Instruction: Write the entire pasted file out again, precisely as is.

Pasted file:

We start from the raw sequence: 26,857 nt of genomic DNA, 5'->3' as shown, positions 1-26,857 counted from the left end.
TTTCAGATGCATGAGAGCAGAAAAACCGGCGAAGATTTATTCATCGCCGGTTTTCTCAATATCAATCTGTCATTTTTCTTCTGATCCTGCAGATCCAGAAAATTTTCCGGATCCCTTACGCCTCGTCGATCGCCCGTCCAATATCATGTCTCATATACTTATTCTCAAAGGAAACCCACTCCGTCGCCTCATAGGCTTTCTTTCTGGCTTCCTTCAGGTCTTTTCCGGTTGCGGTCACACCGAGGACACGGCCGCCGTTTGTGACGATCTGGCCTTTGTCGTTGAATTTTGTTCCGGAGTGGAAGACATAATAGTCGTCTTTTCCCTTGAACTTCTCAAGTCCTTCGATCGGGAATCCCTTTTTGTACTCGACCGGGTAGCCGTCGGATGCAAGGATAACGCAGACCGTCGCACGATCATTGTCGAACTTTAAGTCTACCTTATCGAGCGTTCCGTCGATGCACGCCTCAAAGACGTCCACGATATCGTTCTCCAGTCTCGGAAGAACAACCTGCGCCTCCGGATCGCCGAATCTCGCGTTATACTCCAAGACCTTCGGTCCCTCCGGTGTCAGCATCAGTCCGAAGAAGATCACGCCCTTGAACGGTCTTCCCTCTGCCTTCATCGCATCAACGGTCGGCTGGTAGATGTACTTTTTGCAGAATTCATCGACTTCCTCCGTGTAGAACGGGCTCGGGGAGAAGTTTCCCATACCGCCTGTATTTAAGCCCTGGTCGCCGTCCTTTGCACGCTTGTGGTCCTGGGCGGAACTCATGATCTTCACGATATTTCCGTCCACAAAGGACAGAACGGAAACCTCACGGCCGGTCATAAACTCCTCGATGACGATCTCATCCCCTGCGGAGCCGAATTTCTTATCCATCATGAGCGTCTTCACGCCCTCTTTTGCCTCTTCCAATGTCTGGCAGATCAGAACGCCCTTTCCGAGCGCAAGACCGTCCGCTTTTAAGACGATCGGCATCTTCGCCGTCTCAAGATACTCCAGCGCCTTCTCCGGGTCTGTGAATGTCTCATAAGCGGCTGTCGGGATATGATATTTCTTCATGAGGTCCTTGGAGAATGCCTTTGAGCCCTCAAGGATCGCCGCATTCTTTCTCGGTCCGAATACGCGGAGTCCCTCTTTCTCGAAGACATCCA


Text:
We start from the raw sequence: 26,857 nt of genomic DNA, 5'->3' as shown, positions 1-26,857 counted from the left end.
TTTCAGATGCATGAGAGCAGAAAAACCGGCGAAGATTTATTCATCGCCGGTTTTCTCAATATCAATCTGTCATTTTTCTTCTGATCCTGCAGATCCAGAAAATTTTCCGGATCCCTTACGCCTCGTCGATCGCCCGTCCAATATCATGTCTCATATACTTATTCTCAAAGGAAACCCACTCCGTCGCCTCATAGGCTTTCTTTCTGGCTTCCTTCAGGTCTTTTCCGGTTGCGGTCACACCGAGGACACGGCCGCCGTTTGTGACGATCTGGCCTTTGTCGTTGAATTTTGTTCCGGAGTGGAAGACATAATAGTCGTCTTTTCCCTTGAACTTCTCAAGTCCTTCGATCGGGAATCCCTTTTTGTACTCGACCGGGTAGCCGTCGGATGCAAGGATAACGCAGACCGTCGCACGATCATTGTCGAACTTTAAGTCTACCTTATCGAGCGTTCCGTCGATGCACGCCTCAAAGACGTCCACGATATCGTTCTCCAGTCTCGGAAGAACAACCTGCGCCTCCGGATCGCCGAATCTCGCGTTATACTCCAAGACCTTCGGTCCCTCCGGTGTCAGCATCAGTCCGAAGAAGATCACGCCCTTGAACGGTCTTCCCTCTGCCTTCATCGCATCAACGGTCGGCTGGTAGATGTACTTTTTGCAGAATTCATCGACTTCCTCCGTGTAGAACGGGCTCGGGGAGAAGTTTCCCATACCGCCTGTATTTAAGCCCTGGTCGCCGTCCTTTGCACGCTTGTGGTCCTGGGCGGAACTCATGATCTTCACGATATTTCCGTCCACAAAGGACAGAACGGAAACCTCACGGCCGGTCATAAACTCCTCGATGACGATCTCATCCCCTGCGGAGCCGAATTTCTTATCCATCATGAGCGTCTTCACGCCCTCTTTTGCCTCTTCCAATGTCTGGCAGATCAGAACGCCCTTTCCGAGCGCAAGACCGTCCGCTTTTAAGACGATCGGCATCTTCGCCGTCTCAAGATACTCCAGCGCCTTCTCCGGGTCTGTGAATGTCTCATAAGCGGCTGTCGGGATATGATATTTCTTCATGAGGTCCTTGGAGAATGCCTTTGAGCCCTCAAGGATCGCCGCATTCTTTCTCGGTCCGAATACGCGGAGTCCCTCTTTCTCGAAGACATCCA